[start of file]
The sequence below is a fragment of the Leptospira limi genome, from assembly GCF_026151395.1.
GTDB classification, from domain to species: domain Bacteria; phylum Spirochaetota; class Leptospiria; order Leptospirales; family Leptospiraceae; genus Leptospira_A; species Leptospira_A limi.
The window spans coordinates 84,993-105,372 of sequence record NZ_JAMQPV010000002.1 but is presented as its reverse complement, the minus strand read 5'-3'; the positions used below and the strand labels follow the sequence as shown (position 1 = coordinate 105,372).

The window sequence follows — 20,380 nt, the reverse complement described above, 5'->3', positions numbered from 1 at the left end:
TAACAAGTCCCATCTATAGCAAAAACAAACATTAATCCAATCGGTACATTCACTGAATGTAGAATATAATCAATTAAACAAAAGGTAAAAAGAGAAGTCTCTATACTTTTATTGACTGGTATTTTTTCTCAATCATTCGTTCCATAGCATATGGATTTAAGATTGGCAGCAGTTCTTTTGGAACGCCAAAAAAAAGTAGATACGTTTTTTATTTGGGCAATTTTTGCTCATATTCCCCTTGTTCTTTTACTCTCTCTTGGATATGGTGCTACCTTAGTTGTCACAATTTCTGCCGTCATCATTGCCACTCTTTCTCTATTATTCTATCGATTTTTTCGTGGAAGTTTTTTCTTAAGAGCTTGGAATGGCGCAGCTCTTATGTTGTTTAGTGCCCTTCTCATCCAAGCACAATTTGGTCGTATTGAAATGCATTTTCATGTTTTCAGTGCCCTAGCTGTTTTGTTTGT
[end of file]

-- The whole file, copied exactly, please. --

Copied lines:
The sequence below is a fragment of the Leptospira limi genome, from assembly GCF_026151395.1.
GTDB classification, from domain to species: domain Bacteria; phylum Spirochaetota; class Leptospiria; order Leptospirales; family Leptospiraceae; genus Leptospira_A; species Leptospira_A limi.
The window spans coordinates 84,993-105,372 of sequence record NZ_JAMQPV010000002.1 but is presented as its reverse complement, the minus strand read 5'-3'; the positions used below and the strand labels follow the sequence as shown (position 1 = coordinate 105,372).

The window sequence follows — 20,380 nt, the reverse complement described above, 5'->3', positions numbered from 1 at the left end:
TAACAAGTCCCATCTATAGCAAAAACAAACATTAATCCAATCGGTACATTCACTGAATGTAGAATATAATCAATTAAACAAAAGGTAAAAAGAGAAGTCTCTATACTTTTATTGACTGGTATTTTTTCTCAATCATTCGTTCCATAGCATATGGATTTAAGATTGGCAGCAGTTCTTTTGGAACGCCAAAAAAAAGTAGATACGTTTTTTATTTGGGCAATTTTTGCTCATATTCCCCTTGTTCTTTTACTCTCTCTTGGATATGGTGCTACCTTAGTTGTCACAATTTCTGCCGTCATCATTGCCACTCTTTCTCTATTATTCTATCGATTTTTTCGTGGAAGTTTTTTCTTAAGAGCTTGGAATGGCGCAGCTCTTATGTTGTTTAGTGCCCTTCTCATCCAAGCACAATTTGGTCGTATTGAAATGCATTTTCATGTTTTCAGTGCCCTAGCTGTTTTGTTTGT